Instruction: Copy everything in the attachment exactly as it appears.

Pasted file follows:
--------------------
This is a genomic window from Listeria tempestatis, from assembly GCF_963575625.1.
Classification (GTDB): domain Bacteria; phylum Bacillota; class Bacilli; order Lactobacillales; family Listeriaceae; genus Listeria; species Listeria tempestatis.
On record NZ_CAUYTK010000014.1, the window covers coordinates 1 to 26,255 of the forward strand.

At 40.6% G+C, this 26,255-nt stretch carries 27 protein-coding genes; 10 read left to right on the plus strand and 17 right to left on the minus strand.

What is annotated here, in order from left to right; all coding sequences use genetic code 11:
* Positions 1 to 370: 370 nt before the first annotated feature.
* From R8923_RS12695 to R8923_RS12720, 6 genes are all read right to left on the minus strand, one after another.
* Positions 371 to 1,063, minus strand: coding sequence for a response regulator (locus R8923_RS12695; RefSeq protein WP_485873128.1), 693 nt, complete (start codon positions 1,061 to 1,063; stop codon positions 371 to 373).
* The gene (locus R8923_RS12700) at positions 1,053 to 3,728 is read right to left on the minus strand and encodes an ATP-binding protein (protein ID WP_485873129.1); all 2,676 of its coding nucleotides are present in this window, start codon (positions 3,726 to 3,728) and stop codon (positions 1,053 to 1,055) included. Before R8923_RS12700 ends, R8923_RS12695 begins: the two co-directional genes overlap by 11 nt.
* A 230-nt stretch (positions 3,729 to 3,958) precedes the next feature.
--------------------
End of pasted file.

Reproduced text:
This is a genomic window from Listeria tempestatis, from assembly GCF_963575625.1.
Classification (GTDB): domain Bacteria; phylum Bacillota; class Bacilli; order Lactobacillales; family Listeriaceae; genus Listeria; species Listeria tempestatis.
On record NZ_CAUYTK010000014.1, the window covers coordinates 1 to 26,255 of the forward strand.

At 40.6% G+C, this 26,255-nt stretch carries 27 protein-coding genes; 10 read left to right on the plus strand and 17 right to left on the minus strand.

What is annotated here, in order from left to right; all coding sequences use genetic code 11:
* Positions 1 to 370: 370 nt before the first annotated feature.
* From R8923_RS12695 to R8923_RS12720, 6 genes are all read right to left on the minus strand, one after another.
* Positions 371 to 1,063, minus strand: coding sequence for a response regulator (locus R8923_RS12695; RefSeq protein WP_485873128.1), 693 nt, complete (start codon positions 1,061 to 1,063; stop codon positions 371 to 373).
* The gene (locus R8923_RS12700) at positions 1,053 to 3,728 is read right to left on the minus strand and encodes an ATP-binding protein (protein ID WP_485873129.1); all 2,676 of its coding nucleotides are present in this window, start codon (positions 3,726 to 3,728) and stop codon (positions 1,053 to 1,055) included. Before R8923_RS12700 ends, R8923_RS12695 begins: the two co-directional genes overlap by 11 nt.
* A 230-nt stretch (positions 3,729 to 3,958) precedes the next feature.